Documents

DOI

  • Eelco Verschelling
  • Eveline van der Deijl
  • Marcel van der Perk
  • Kees Sloff
  • Hans Middelkoop

Sediment deposition is one of the key mechanisms to counteract the impact of sea level rise in tidal freshwater wetlands (TFWs). However, information about sediment deposition rates in TFWs is limited, especially for those located in the transition zone between the fluvially dominated and tidally dominated sections of a river delta where sedimentation rates are affected by the combined impact of river discharge, wind, and tides. Using a combined hydrodynamic-morphological model, we examined how hydrometeorological boundary conditions control sedimentation rates and patterns in a TFW located in the Rhine-Meuse estuary in the Netherlands. The modelling results show that net sedimentation rate increases with the magnitude of the river discharge, whereas stronger wind increasingly prevents sedimentation. Sediment trapping efficiency decreases for both increasing river discharge and wind magnitude. The impact of wind storms on the trapping efficiency becomes smaller for higher water discharge. The spatial sedimentation patterns are affected by all controls. Our study illustrates the importance of evaluating both the separate and the joint impact of discharge, wind, and tides when estimating sedimentation rates in a TFW affected by these controls. Such insights are relevant to design measures to reactivate the sedimentation process in these areas.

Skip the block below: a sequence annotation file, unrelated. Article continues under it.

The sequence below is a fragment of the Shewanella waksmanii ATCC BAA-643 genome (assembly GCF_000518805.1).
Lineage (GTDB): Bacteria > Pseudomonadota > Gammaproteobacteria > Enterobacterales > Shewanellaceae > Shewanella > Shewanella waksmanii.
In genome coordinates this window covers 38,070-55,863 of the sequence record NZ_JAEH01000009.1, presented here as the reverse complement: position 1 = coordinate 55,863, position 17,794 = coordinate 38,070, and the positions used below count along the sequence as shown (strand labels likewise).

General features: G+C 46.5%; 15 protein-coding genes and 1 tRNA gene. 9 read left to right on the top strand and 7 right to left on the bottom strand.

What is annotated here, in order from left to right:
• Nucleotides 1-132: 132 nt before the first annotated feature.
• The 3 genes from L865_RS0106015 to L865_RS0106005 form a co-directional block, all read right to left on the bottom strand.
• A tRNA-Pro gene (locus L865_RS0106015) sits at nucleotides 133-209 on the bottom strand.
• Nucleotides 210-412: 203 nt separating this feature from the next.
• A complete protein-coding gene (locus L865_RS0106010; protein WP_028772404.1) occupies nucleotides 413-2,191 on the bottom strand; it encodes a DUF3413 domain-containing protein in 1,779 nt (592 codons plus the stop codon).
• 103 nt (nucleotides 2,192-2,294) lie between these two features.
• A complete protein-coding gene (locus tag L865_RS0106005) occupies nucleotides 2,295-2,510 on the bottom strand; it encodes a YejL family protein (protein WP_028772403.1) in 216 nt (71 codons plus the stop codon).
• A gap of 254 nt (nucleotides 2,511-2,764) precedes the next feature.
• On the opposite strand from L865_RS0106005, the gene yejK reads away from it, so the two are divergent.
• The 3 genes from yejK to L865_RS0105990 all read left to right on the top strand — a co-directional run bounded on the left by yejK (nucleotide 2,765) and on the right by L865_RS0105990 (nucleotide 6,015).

Original languageEnglish
Pages (from-to)2827-2841
JournalHydrological Processes: an international journal
Volume31
Issue number16
DOIs
Publication statusPublished - 2017

    Research areas

  • De Biesbosch National Park, Morphodynamics, Numerical modelling, Sediment deposition, Tidal freshwater wetlands

ID: 22716590